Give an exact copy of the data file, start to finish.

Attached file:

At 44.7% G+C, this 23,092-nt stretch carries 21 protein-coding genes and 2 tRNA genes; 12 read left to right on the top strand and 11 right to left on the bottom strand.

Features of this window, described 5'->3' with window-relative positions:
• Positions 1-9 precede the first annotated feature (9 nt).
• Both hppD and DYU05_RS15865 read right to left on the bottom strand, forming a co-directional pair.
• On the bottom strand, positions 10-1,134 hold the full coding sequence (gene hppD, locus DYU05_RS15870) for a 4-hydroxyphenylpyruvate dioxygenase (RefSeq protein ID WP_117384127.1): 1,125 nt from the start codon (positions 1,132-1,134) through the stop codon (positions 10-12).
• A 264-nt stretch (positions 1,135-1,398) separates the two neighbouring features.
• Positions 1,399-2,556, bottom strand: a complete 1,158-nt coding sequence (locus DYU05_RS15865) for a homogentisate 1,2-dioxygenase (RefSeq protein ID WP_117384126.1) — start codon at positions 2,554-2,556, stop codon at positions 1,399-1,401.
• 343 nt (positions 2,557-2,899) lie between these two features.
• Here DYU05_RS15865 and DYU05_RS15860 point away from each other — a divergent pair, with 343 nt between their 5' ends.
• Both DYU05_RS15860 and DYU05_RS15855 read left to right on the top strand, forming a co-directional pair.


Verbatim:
At 44.7% G+C, this 23,092-nt stretch carries 21 protein-coding genes and 2 tRNA genes; 12 read left to right on the top strand and 11 right to left on the bottom strand.

Features of this window, described 5'->3' with window-relative positions:
• Positions 1-9 precede the first annotated feature (9 nt).
• Both hppD and DYU05_RS15865 read right to left on the bottom strand, forming a co-directional pair.
• On the bottom strand, positions 10-1,134 hold the full coding sequence (gene hppD, locus DYU05_RS15870) for a 4-hydroxyphenylpyruvate dioxygenase (RefSeq protein ID WP_117384127.1): 1,125 nt from the start codon (positions 1,132-1,134) through the stop codon (positions 10-12).
• A 264-nt stretch (positions 1,135-1,398) separates the two neighbouring features.
• Positions 1,399-2,556, bottom strand: a complete 1,158-nt coding sequence (locus DYU05_RS15865) for a homogentisate 1,2-dioxygenase (RefSeq protein ID WP_117384126.1) — start codon at positions 2,554-2,556, stop codon at positions 1,399-1,401.
• 343 nt (positions 2,557-2,899) lie between these two features.
• Here DYU05_RS15865 and DYU05_RS15860 point away from each other — a divergent pair, with 343 nt between their 5' ends.
• Both DYU05_RS15860 and DYU05_RS15855 read left to right on the top strand, forming a co-directional pair.